Allowable transfers of resources or income do not affect eligibility, but any money received is a nonexempt resource. Resource/income transfers may be allowable because of the date of the transfer; receipt of fair market value (FMV); who the resource or income was transferred to; or the type of transfer.
Refer long term care cases with reported transfers totaling over $5,000 during the lookback period to Long Term Care - Asset Discovery Investigation (LTC-ADI) using the HFS 3654A Long Term Care - Asset Discovery Investigation (LTC-ADI) Referral Form. FCRCs will review reported transfers totaling $5,000 or less.
If the FCRC discovers an unusually large transfer as a result of verifications received after an IL444-0267 has been sent for an application that was not initially referred to LTC-ADI, contact LTC-ADI to discuss possible referral at that time. Review by LTC-ADI in such circumstances will be on a case by case basis.
Date of Transfer
The following transfers are allowable because they were made before the relevant "lookback date":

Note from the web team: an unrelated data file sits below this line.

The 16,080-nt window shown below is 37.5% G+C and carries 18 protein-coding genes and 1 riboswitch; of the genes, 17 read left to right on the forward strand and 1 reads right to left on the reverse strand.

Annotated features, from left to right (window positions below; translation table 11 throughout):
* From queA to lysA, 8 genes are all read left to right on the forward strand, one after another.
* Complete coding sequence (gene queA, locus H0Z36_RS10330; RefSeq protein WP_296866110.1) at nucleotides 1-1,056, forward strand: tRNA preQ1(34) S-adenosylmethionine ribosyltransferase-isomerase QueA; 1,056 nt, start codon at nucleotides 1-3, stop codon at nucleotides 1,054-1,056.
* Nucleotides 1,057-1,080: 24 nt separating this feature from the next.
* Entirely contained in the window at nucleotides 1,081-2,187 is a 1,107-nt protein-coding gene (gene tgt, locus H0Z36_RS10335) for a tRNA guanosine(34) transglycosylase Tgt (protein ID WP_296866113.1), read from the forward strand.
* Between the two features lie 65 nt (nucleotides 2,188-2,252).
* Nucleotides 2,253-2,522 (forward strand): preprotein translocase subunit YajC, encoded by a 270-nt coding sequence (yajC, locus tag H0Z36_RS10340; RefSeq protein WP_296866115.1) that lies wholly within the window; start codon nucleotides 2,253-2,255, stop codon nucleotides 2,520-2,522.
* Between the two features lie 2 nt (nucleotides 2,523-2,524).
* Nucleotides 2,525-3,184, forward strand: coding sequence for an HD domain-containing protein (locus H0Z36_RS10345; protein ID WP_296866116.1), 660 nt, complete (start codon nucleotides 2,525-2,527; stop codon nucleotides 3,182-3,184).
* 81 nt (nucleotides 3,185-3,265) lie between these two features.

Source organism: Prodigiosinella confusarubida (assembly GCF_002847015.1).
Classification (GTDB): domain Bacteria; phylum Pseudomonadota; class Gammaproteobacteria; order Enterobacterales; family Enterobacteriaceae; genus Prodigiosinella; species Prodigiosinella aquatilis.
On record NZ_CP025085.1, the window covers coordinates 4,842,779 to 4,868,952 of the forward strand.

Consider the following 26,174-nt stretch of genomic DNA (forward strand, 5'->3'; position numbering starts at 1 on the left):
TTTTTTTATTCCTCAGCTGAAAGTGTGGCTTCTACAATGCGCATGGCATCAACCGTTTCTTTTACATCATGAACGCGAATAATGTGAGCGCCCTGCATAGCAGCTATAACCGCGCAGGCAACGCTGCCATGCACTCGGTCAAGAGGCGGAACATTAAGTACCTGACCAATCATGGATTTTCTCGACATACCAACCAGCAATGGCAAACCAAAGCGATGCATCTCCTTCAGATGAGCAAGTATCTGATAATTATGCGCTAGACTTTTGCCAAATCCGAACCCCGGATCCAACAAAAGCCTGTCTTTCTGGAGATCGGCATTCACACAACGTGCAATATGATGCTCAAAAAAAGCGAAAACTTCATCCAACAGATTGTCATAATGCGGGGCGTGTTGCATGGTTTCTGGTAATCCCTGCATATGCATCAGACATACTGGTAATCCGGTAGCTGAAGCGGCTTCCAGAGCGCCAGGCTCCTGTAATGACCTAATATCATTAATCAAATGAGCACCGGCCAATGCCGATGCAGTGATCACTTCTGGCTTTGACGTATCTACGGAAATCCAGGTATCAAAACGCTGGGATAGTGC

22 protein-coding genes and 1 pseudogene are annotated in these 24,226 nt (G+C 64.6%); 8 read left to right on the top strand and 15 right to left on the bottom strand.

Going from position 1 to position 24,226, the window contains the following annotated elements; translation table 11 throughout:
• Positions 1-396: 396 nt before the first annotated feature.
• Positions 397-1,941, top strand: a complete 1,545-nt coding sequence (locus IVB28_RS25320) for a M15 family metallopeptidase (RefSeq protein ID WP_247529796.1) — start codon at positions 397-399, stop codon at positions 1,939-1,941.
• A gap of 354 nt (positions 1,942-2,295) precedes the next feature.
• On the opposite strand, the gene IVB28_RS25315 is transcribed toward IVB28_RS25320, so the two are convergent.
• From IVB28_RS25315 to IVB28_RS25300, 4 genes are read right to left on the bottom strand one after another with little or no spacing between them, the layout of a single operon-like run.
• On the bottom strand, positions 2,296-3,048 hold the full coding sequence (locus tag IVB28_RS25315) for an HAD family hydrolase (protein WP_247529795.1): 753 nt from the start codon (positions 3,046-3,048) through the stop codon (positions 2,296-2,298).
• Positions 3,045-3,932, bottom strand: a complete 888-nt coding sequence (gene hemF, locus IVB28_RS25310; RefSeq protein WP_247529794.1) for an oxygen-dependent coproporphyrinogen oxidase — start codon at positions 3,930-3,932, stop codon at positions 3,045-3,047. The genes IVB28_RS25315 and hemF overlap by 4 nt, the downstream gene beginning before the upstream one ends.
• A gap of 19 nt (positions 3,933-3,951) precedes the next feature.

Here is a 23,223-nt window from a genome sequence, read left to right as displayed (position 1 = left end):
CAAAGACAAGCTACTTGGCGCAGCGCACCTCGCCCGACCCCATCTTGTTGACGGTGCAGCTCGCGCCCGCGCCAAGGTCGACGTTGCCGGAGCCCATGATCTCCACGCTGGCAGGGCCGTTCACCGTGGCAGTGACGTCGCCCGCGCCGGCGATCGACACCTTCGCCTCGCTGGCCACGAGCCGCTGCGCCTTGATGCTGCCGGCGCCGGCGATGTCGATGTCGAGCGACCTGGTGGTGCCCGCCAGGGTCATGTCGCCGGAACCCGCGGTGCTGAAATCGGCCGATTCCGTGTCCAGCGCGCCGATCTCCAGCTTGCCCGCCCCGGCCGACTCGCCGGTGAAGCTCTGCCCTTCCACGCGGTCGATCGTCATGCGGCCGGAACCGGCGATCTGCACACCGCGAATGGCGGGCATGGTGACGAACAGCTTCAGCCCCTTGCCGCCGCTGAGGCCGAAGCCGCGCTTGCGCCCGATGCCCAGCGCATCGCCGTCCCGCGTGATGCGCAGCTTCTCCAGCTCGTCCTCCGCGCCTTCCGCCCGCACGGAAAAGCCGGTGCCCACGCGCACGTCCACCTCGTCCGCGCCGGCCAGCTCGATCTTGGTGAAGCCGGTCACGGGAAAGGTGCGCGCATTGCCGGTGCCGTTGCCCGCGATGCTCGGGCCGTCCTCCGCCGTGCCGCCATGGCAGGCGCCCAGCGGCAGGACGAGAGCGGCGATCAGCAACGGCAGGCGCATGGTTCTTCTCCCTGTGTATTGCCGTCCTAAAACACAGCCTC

- All transfers made before 08/11/93 (provided the date of application, entry into a nursing home (NH) or SLF, or receiving or applying for DoA HCBS waiver services is on or after 08/11/96); if reviewing an application made before that date, see WAG 25-06-14, or contact Long Term Care - Asset Discovery Investigation (LTC-ADI).
- Transfers made on or after 08/11/93 and before 02/08/06, as follows:
- transfers from a revocable trust made more than 60 months before the date of application, entry into an NH or SLF, or receiving or applying for DoA HCBS waiver services;